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Speech Production Of A Second Language

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Speech production in bilinguals has been a relatively new area of research since studies are very limited. Due to the fact that brain plasticity is greater in children before puberty or around the age of 13, speech production can differ in early sequential bilinguals compared to individuals who acquire a second language after the age of 13. Sequential bilingualism occurs when the child has exposure to a first language (L1) at birth and later learns a second language (L2) either in childhood or in adulthood. There is increasing number of children who are English language learners entering early childhood education settings, such as Head Start, preschool and child care centers (Páeza, Tabors & López, 2007). A large percentage of these children are exposed to only Spanish at home but quickly learn English at school (Páeza, Tabors & López, 2007). On the contrary, from personal experience, I have seen adults struggle with acquiring a second language and continue to have morphosyntatic errors when speaking and writing their second language. As a result, the process of speech production may not be similar once an individual reaches puberty.
There are three broad components in the process of speech production: conceptualization, formulation, and articulation (Grosjean & Li, 2013). During conceptualization, the individual must organize and decide on the information that will be expressed based on what the listener already knows. The speaker must take into account the listener’s age, level of education, ect. before formulating the message which will contain the concept that will be communicated. Pragmatics is taken into consideration throughout the entire process because it helps determine what to say, when to say it and how to say it. Th...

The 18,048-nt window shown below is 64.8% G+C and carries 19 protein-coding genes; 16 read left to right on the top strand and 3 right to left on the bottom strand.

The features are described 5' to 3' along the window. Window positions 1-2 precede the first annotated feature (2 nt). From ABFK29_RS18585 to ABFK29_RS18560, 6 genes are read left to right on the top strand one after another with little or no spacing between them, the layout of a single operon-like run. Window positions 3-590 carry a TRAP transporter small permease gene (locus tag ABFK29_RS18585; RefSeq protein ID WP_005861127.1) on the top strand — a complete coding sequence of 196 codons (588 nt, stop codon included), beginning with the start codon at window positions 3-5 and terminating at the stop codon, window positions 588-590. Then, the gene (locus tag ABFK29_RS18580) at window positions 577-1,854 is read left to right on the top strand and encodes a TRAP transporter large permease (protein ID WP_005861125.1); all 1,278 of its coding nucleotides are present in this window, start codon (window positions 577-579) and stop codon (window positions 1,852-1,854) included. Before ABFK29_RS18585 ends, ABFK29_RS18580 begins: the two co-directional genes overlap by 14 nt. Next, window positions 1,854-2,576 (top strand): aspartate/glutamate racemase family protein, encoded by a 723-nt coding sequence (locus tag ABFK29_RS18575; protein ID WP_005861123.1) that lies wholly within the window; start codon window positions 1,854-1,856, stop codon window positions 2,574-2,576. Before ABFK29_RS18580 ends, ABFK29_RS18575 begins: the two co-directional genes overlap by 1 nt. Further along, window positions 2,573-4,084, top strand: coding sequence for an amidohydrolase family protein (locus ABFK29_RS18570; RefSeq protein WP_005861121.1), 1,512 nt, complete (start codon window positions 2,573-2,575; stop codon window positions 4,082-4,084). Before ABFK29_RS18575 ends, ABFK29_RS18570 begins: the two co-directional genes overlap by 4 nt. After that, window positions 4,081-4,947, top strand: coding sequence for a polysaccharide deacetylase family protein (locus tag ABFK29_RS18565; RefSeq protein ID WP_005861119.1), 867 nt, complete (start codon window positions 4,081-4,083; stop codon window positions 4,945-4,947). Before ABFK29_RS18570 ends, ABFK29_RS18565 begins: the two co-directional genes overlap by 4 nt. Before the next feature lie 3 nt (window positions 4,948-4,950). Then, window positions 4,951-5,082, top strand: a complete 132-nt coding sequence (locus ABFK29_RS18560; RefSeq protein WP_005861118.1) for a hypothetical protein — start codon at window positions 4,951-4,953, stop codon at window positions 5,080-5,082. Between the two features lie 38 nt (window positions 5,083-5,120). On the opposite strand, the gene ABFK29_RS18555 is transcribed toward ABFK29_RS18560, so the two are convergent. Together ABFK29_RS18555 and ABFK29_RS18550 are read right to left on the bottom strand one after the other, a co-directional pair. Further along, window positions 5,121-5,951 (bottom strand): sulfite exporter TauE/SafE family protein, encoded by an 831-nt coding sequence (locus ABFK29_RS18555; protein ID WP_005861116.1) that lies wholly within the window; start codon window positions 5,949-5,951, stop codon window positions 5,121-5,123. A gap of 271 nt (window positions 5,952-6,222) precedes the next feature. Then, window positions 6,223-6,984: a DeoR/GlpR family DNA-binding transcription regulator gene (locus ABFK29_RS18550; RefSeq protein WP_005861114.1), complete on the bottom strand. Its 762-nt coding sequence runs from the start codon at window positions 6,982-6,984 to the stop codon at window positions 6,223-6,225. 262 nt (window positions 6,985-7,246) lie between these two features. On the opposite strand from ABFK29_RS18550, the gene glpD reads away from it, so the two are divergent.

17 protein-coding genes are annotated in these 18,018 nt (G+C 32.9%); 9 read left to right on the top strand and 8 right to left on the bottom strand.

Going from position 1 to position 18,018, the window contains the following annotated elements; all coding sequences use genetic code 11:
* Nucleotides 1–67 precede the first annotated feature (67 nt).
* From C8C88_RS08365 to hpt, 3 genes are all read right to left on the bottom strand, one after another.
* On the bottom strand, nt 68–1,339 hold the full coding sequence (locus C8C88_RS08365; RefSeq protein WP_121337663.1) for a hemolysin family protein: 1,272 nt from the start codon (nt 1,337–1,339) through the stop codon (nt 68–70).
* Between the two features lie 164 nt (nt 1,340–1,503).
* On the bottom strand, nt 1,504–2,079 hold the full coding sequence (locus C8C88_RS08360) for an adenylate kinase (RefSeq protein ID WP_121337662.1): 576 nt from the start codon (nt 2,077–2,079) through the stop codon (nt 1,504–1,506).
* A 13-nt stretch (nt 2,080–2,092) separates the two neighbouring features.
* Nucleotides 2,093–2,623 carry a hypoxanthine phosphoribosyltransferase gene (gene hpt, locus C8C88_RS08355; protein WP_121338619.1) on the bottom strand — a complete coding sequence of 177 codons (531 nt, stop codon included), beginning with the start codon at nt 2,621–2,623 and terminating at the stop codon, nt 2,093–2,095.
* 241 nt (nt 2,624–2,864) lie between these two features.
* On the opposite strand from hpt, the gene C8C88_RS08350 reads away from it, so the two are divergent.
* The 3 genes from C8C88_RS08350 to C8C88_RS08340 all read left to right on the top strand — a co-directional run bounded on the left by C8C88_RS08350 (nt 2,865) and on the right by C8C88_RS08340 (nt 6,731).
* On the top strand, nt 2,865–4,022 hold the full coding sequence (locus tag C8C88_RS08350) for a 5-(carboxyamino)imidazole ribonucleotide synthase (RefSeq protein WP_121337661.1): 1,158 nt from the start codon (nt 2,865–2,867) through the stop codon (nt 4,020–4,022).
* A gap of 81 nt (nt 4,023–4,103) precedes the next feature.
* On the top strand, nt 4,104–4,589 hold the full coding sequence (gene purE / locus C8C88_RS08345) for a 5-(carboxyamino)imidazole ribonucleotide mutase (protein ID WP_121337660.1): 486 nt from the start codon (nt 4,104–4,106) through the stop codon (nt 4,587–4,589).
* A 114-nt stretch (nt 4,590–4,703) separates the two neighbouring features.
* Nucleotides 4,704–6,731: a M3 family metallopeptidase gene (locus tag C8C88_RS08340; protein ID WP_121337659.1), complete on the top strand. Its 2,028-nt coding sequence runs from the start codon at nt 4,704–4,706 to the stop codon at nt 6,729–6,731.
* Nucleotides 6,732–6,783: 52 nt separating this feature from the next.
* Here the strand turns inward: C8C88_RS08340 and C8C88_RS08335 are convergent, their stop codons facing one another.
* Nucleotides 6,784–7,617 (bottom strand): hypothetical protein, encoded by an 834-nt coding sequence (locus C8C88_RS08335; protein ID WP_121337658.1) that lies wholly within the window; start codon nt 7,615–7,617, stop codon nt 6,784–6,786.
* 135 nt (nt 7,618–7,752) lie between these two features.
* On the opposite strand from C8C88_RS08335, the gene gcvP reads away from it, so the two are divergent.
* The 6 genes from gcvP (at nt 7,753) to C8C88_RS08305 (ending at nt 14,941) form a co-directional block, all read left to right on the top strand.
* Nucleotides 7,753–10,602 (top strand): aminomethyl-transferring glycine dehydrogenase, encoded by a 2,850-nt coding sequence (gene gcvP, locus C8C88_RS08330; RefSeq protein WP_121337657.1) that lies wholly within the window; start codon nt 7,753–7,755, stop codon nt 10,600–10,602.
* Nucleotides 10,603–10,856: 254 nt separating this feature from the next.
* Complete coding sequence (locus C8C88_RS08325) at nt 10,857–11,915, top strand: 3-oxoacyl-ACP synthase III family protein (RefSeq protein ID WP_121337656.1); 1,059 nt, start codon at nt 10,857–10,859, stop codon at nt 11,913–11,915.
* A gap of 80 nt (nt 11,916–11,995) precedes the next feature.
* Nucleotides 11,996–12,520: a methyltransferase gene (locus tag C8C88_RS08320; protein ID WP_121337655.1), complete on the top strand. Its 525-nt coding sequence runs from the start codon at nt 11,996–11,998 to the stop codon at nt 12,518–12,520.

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...l period of language acquisition could be the reason why she has not been able to reach the proficiency level of a native speaker of English, regardless of the amount of education that she received in the United States.
Since the process of speech production in sequential bilinguals is more complex than in a monolingual, speech production must differ in early sequential bilinguals compared to individuals who acquire a second language after the age of 13. The critical period hypothesis for second language acquisition has not been conclusively proven by research, nor has it been completely disproved. Although studies have demonstrated that there are many advantages to an early age for second language acquisition, adults still have the potential to learn a second language but may struggle more in terms of proficiently levels, grammar processing and speech production.
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